6. You’ve worked hard and flat out deserve a break!
  7. Seemingly everyone is taking time off, so no one is answering their phones or emails, preventing you from making much progress.

Take time for you. Your work, your loved ones, and especially YOU will be better off for it. I highly recommend going to Ireland if you are interested and have the time and funds because it was majestic and pictures don’t do the experience justice. Go live life. The work will be there when you return. Take your vacation, and take all of it!

Why Now is the Time to Reflect: 3 Questions To Improve Your Mindset

20171123 - Why Now Is Time to Reflect.png

Thanksgiving is a good time to get our emotional mindset in check to finish out the year strong. “The Holidays” are a challenging time because of formal and informal commitments, the amount of money typically spent or not had in hand, stressful interactions with family, and seasonal affective disorder due to less sun and the bitter cold in many parts of the country.

With craziness swirling all around us, now becomes a great time to take a moment and reflect about where we are and how we feel. With five more weeks in the year, for many of us in the working world, it gives an opportunity to finish strong and leave a good impression as annual performance reviews approach. As a former athlete, the importance of finishing strong and competing until the whistle blew or buzzer sounded was a big theme to remain competitive and avoid let downs. It’s where the best separate themselves, or a lack of effort becomes apparent.

If you need a little inspiration for your reflections, try the three self reflections below. Whether you are in the positive or negative on these, your reaction to the question will tell you a lot about how you feel. You’ll feel a change within you immediately – and recognize if you need to make a change. Be truly honest with yourself – no one is judging you, and if you commit to bettering yourself and follow through on the execution of where you want to be, that is what matters more than the past.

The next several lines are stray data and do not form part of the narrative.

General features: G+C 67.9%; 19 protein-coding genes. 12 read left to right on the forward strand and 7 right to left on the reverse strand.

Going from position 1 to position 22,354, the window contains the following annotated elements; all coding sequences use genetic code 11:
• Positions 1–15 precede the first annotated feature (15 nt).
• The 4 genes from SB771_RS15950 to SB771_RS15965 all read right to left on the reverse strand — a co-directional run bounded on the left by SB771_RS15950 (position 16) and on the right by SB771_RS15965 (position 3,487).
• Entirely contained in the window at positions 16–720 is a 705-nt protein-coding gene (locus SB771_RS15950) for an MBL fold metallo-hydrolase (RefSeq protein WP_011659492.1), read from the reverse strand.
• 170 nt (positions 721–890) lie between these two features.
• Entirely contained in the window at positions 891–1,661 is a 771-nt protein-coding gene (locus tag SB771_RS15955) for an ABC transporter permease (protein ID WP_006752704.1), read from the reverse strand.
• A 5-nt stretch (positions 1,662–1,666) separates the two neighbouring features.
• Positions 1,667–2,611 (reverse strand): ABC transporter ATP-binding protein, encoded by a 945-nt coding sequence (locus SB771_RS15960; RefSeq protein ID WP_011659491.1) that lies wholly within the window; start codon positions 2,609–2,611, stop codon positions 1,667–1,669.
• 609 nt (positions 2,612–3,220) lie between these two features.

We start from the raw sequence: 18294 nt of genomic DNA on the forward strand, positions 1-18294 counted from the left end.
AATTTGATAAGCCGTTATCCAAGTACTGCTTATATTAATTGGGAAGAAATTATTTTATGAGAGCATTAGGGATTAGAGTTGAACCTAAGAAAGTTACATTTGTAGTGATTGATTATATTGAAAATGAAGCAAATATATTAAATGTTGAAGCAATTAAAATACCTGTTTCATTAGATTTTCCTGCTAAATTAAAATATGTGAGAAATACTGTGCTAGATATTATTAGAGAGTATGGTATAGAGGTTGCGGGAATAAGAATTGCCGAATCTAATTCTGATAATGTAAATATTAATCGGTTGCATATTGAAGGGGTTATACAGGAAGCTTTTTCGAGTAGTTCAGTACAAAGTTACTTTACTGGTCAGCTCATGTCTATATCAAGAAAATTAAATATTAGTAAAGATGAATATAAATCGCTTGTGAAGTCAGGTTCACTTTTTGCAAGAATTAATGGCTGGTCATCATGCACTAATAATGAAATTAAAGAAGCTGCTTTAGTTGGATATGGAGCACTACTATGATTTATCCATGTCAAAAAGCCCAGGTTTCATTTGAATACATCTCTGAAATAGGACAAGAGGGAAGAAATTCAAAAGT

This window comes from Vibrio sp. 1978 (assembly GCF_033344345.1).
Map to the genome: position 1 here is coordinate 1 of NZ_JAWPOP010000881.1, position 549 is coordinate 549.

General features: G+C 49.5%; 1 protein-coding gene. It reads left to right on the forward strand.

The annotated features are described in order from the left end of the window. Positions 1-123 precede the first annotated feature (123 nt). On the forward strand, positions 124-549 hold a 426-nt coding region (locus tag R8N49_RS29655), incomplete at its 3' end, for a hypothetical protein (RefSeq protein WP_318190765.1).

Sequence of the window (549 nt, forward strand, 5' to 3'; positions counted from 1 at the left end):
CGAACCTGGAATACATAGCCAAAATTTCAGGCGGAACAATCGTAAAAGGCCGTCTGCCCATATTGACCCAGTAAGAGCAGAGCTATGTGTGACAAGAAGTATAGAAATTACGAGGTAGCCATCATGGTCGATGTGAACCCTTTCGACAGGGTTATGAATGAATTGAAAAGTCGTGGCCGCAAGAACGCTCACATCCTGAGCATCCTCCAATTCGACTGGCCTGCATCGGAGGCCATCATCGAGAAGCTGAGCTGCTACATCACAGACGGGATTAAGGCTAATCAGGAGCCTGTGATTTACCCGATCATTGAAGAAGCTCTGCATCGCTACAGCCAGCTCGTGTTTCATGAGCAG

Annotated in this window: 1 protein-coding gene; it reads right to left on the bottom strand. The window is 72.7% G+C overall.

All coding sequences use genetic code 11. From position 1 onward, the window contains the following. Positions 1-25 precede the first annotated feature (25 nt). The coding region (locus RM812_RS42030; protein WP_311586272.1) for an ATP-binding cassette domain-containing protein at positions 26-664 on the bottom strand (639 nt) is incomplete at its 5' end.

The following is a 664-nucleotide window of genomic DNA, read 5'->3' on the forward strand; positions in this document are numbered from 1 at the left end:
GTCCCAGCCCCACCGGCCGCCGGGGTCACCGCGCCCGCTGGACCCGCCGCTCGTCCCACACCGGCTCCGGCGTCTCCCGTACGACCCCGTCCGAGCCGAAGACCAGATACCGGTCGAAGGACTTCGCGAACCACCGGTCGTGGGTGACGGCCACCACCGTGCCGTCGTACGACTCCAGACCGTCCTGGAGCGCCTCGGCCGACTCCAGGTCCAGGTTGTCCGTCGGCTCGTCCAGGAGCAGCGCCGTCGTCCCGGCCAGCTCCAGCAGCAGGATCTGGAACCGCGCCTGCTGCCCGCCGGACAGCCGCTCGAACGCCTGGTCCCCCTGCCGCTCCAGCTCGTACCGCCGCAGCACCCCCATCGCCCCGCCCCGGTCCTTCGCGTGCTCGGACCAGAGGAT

Have you been giving your best effort? If you have been slacking, it is easy to get off track. Maybe it is due to burnout and overwhelm, or maybe you aren’t doing what you love. Think about how much energy you’ve been applying, and if it is the right kind of energy. Energy management will be important to effort. What is the best time for you to work? Maybe you can make a schedule adjustment to help with focus and productivity, to work smarter instead of longer. If things haven’t been going well, maybe think about why you haven’t been giving the best effort. What is your motivation, or lack of it? Find ways that you can incentivize yourself for little successes. Sometimes, giving your best effort doesn’t even get you to full success or happiness.  Even despite the best efforts, you may be in a bad situation or poor fit . My husband is a dedicated researcher working to cure cancer, and a recent job wasn’t the right fit. Even though the best effort went into everyday, the desired results weren’t being achieved, and it created stress instead of happiness. Finding a new role that better capitalized on his talents and knowledge has led to dissipation of stress and more eagerness to go into work everyday!